WorldCanvass: Art & the Afterlife
Contemporary African artist Eric Adjetey Anang, internationally renowned for the Ghanaian ‘fantasy coffins’ he and generations before him have created, has spent the fall 2017 semester as artist-in-residence at the UI Museum of Art. He will join UI faculty and African art scholars on the December 7 WorldCanvass in a program called “Art & the Afterlife.” WorldCanvass will take place from 5:30-7 p.m. at MERGE, 136 South Dubuque Street. The program is free and open to the public. Please come early for a pre-show catered reception from 5-5:30 p.m.
As Cory Gundlach, curator of the arts of Africa, Oceania, and the Americas at the UI Museum of Art, will explain, the current UIMA solo exhibition of work by a contemporary African artist is the first in over twenty years. The exhibition of five of Anang’s fantasy coffins at the IMU’s Black Box Theater introduces Iowans to a traditional funerary practice in Ghanaian society that holds deep meaning for the families and loved ones of the departed—and a creative art form that has caught the eye and imagination of art collectors around the world. With funding provided by an International Programs Major Project grant, Anang has spent the fall semester creating original works that will become part of the UIMA’s permanent collection and working with sculpture students in the School of Art and Art History.
We’ll open the program with Gundlach and Anang, exploring the origins and meaning of these fantastical objects, the design of which is often intended to provide familiarity and comfort to the departed as they transition from life to ancestral status.
Christopher Roy and Isabel Barbuzza, both faculty in the UI School of Art and Art History, will join the conversation in the second segment of WorldCanvass. Roy will discuss the broader context of the afterlife in African art and Barbuzza will share the experiences of UI students in her sculpture studio as they worked alongside Anang and observed his process and techniques.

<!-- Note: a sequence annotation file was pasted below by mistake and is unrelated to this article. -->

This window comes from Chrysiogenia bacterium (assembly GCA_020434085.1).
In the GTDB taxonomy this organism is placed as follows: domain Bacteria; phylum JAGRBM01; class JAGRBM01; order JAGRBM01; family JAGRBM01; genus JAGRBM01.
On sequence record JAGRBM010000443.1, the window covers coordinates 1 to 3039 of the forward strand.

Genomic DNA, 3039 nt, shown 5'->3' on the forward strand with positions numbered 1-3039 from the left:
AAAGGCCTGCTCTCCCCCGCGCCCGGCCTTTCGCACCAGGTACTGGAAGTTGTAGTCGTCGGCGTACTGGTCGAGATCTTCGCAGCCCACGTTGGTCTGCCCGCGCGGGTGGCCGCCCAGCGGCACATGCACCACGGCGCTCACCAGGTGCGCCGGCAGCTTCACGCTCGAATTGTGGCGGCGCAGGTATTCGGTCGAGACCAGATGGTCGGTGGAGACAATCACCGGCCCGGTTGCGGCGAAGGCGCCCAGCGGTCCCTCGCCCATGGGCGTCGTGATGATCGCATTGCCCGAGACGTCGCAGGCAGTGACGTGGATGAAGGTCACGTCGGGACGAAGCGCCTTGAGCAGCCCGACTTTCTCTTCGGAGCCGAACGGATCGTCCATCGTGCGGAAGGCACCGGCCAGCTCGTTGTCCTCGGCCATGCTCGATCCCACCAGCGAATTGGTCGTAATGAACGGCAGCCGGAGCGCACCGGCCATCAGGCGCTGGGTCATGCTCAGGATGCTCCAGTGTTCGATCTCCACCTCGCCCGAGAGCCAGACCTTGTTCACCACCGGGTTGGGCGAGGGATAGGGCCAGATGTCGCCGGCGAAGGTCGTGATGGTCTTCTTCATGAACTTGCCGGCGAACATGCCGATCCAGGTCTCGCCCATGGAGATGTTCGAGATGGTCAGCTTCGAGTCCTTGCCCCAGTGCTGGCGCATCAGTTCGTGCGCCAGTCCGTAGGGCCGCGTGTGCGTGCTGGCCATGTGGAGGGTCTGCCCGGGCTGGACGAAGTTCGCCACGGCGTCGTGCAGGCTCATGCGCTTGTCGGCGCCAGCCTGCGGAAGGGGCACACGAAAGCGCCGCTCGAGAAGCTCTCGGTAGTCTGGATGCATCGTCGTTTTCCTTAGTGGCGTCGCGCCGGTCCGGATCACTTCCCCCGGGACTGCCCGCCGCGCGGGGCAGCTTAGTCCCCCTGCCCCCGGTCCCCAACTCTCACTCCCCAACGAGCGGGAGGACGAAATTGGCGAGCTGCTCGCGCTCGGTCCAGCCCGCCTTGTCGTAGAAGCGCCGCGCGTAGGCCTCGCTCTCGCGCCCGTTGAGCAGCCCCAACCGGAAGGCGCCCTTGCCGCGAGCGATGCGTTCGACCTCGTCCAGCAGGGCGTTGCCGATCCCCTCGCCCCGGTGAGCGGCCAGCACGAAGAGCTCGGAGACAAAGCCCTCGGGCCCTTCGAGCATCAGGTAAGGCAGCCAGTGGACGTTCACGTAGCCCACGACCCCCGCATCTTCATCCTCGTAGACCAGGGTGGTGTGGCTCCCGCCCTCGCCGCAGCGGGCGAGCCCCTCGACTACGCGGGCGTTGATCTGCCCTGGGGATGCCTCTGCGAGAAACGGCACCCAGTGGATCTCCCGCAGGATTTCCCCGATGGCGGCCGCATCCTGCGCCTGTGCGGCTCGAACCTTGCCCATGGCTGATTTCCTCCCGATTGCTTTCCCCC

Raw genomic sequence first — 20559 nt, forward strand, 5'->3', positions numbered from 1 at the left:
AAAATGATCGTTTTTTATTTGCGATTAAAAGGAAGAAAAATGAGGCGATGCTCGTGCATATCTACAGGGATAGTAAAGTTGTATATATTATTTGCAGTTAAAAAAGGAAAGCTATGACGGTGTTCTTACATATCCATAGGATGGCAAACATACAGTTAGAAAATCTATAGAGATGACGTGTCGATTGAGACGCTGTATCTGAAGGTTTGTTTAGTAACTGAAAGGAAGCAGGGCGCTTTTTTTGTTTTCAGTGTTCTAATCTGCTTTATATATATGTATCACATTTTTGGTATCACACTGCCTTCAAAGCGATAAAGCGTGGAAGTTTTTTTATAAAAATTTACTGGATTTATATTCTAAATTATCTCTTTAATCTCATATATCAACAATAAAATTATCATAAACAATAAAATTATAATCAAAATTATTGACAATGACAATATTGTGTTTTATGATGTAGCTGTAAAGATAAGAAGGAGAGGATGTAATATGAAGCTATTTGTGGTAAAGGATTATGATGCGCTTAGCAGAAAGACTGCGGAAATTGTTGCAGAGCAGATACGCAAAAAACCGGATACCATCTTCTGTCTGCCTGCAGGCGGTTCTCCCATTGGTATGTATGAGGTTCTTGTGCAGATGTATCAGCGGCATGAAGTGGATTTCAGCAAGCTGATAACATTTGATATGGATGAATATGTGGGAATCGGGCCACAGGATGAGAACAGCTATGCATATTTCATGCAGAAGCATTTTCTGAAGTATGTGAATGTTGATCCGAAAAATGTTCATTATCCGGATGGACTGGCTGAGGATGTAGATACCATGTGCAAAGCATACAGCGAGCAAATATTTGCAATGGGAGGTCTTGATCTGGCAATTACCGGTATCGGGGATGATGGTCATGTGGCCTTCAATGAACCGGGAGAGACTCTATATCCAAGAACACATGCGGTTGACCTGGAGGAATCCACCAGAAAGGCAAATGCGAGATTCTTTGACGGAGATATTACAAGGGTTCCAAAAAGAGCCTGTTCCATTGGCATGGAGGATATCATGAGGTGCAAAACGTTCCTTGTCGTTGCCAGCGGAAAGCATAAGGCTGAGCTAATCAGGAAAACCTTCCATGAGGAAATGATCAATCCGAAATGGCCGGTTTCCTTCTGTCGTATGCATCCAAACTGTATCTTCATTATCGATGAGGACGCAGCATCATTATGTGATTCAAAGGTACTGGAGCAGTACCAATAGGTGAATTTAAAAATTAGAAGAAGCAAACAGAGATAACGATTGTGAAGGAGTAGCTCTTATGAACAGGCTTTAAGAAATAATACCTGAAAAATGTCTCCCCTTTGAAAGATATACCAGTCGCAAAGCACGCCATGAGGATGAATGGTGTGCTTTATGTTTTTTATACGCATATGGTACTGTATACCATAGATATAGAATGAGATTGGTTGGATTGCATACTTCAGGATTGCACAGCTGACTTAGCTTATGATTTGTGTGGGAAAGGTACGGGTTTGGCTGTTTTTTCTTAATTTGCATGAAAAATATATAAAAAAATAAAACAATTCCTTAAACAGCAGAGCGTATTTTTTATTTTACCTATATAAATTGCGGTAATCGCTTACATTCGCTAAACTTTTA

The third segment will bring Anang into conversation with Silvia Forni, African art scholar and curator of African Art and Cultures at the Royal Ontario Museum, who has long studied the fantasy coffins and their emergence into the wider art market. Forni will focus her comments on authorship and cultural authenticity.
To see the complete program schedule, please visit http://bit.ly/2hZHWpd
WorldCanvass programs are recorded as audio podcasts and are available on iTunes, the Public Radio Exchange (PRX), and the WorldCanvass website. University of Iowa International Programs produces the series in partnership with MERGE, 136 South Dubuque Street. Audio production is provided by Kyle Marxen (https://www.kylemarxensound.com/).
Individuals with disabilities are encouraged to attend all University of Iowa-sponsored events. If you are a person with a disability who requires a reasonable accommodation in order to participate in this program, please contact Amy Green in advance at email@example.com or 319-335-1433.